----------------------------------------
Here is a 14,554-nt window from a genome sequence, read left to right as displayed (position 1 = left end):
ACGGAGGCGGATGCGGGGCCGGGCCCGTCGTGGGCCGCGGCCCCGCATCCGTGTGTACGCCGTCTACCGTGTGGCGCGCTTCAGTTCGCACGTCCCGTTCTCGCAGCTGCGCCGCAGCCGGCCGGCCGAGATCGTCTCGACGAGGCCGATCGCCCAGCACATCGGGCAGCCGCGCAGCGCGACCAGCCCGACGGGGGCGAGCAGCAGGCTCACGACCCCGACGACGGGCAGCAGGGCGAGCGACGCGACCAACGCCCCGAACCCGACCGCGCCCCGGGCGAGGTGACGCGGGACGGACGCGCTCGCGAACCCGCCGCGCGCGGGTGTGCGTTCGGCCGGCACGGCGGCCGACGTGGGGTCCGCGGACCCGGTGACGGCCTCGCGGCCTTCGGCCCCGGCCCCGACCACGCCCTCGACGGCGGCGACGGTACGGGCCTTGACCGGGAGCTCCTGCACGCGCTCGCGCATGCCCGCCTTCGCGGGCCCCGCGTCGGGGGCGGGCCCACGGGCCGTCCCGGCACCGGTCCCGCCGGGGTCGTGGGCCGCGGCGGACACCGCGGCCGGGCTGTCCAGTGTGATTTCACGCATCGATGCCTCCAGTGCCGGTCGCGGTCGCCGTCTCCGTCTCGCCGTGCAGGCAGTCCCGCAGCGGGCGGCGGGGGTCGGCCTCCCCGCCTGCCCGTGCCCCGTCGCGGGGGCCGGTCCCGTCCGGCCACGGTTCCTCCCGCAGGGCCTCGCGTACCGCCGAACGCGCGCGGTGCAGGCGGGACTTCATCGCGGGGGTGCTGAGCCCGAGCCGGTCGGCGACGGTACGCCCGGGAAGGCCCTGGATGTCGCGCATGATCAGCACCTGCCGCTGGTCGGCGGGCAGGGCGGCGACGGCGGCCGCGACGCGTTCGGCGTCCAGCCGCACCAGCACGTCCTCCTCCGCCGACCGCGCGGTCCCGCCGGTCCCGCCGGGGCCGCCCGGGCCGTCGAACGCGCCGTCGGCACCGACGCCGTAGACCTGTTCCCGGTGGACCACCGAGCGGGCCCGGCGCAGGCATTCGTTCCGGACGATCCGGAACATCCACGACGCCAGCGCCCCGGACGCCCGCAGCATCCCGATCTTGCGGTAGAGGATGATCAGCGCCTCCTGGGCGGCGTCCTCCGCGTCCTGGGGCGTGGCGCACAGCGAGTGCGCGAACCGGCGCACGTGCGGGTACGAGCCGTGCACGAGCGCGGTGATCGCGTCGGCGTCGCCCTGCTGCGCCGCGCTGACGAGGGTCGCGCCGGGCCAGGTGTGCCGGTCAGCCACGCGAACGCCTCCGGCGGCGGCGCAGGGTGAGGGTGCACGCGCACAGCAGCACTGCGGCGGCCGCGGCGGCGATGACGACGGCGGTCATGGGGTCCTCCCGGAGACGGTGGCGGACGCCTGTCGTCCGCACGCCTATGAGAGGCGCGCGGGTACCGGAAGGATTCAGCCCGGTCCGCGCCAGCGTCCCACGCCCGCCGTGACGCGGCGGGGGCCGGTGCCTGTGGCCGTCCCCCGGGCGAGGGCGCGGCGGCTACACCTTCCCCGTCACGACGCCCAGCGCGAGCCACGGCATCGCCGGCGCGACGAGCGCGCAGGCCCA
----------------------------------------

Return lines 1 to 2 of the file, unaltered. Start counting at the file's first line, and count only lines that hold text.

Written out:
Here is a 14,554-nt window from a genome sequence, read left to right as displayed (position 1 = left end):
ACGGAGGCGGATGCGGGGCCGGGCCCGTCGTGGGCCGCGGCCCCGCATCCGTGTGTACGCCGTCTACCGTGTGGCGCGCTTCAGTTCGCACGTCCCGTTCTCGCAGCTGCGCCGCAGCCGGCCGGCCGAGATCGTCTCGACGAGGCCGATCGCCCAGCACATCGGGCAGCCGCGCAGCGCGACCAGCCCGACGGGGGCGAGCAGCAGGCTCACGACCCCGACGACGGGCAGCAGGGCGAGCGACGCGACCAACGCCCCGAACCCGACCGCGCCCCGGGCGAGGTGACGCGGGACGGACGCGCTCGCGAACCCGCCGCGCGCGGGTGTGCGTTCGGCCGGCACGGCGGCCGACGTGGGGTCCGCGGACCCGGTGACGGCCTCGCGGCCTTCGGCCCCGGCCCCGACCACGCCCTCGACGGCGGCGACGGTACGGGCCTTGACCGGGAGCTCCTGCACGCGCTCGCGCATGCCCGCCTTCGCGGGCCCCGCGTCGGGGGCGGGCCCACGGGCCGTCCCGGCACCGGTCCCGCCGGGGTCGTGGGCCGCGGCGGACACCGCGGCCGGGCTGTCCAGTGTGATTTCACGCATCGATGCCTCCAGTGCCGGTCGCGGTCGCCGTCTCCGTCTCGCCGTGCAGGCAGTCCCGCAGCGGGCGGCGGGGGTCGGCCTCCCCGCCTGCCCGTGCCCCGTCGCGGGGGCCGGTCCCGTCCGGCCACGGTTCCTCCCGCAGGGCCTCGCGTACCGCCGAACGCGCGCGGTGCAGGCGGGACTTCATCGCGGGGGTGCTGAGCCCGAGCCGGTCGGCGACGGTACGCCCGGGAAGGCCCTGGATGTCGCGCATGATCAGCACCTGCCGCTGGTCGGCGGGCAGGGCGGCGACGGCGGCCGCGACGCGTTCGGCGTCCAGCCGCACCAGCACGTCCTCCTCCGCCGACCGCGCGGTCCCGCCGGTCCCGCCGGGGCCGCCCGGGCCGTCGAACGCGCCGTCGGCACCGACGCCGTAGACCTGTTCCCGGTGGACCACCGAGCGGGCCCGGCGCAGGCATTCGTTCCGGACGATCCGGAACATCCACGACGCCAGCGCCCCGGACGCCCGCAGCATCCCGATCTTGCGGTAGAGGATGATCAGCGCCTCCTGGGCGGCGTCCTCCGCGTCCTGGGGCGTGGCGCACAGCGAGTGCGCGAACCGGCGCACGTGCGGGTACGAGCCGTGCACGAGCGCGGTGATCGCGTCGGCGTCGCCCTGCTGCGCCGCGCTGACGAGGGTCGCGCCGGGCCAGGTGTGCCGGTCAGCCACGCGAACGCCTCCGGCGGCGGCGCAGGGTGAGGGTGCACGCGCACAGCAGCACTGCGGCGGCCGCGGCGGCGATGACGACGGCGGTCATGGGGTCCTCCCGGAGACGGTGGCGGACGCCTGTCGTCCGCACGCCTATGAGAGGCGCGCGGGTACCGGAAGGATTCAGCCCGGTCCGCGCCAGCGTCCCACGCCCGCCGTGACGCGGCGGGGGCCGGTGCCTGTGGCCGTCCCCCGGGCGAGGGCGCGGCGGCTACACCTTCCCCGTCACGACGCCCAGCGCGAGCCACGGCATCGCCGGCGCGACGAGCGCGCAGGCCCA